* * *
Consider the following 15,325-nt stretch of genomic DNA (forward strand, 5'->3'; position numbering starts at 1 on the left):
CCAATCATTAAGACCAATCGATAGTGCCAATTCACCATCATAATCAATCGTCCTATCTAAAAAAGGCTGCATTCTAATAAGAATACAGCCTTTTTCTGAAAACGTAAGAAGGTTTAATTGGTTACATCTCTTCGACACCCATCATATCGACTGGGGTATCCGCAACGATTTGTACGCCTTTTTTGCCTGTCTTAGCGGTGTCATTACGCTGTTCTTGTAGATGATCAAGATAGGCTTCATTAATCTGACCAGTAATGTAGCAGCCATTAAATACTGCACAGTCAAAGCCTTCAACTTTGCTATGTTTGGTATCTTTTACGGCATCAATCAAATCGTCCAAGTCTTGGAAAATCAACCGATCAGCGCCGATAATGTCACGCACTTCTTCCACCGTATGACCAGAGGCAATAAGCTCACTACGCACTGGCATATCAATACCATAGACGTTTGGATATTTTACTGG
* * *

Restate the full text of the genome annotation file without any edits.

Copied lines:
Consider the following 15,325-nt stretch of genomic DNA (forward strand, 5'->3'; position numbering starts at 1 on the left):
CCAATCATTAAGACCAATCGATAGTGCCAATTCACCATCATAATCAATCGTCCTATCTAAAAAAGGCTGCATTCTAATAAGAATACAGCCTTTTTCTGAAAACGTAAGAAGGTTTAATTGGTTACATCTCTTCGACACCCATCATATCGACTGGGGTATCCGCAACGATTTGTACGCCTTTTTTGCCTGTCTTAGCGGTGTCATTACGCTGTTCTTGTAGATGATCAAGATAGGCTTCATTAATCTGACCAGTAATGTAGCAGCCATTAAATACTGCACAGTCAAAGCCTTCAACTTTGCTATGTTTGGTATCTTTTACGGCATCAATCAAATCGTCCAAGTCTTGGAAAATCAACCGATCAGCGCCGATAATGTCACGCACTTCTTCCACCGTATGACCAGAGGCAATAAGCTCACTACGCACTGGCATATCAATACCATAGACGTTTGGATATTTTACTGG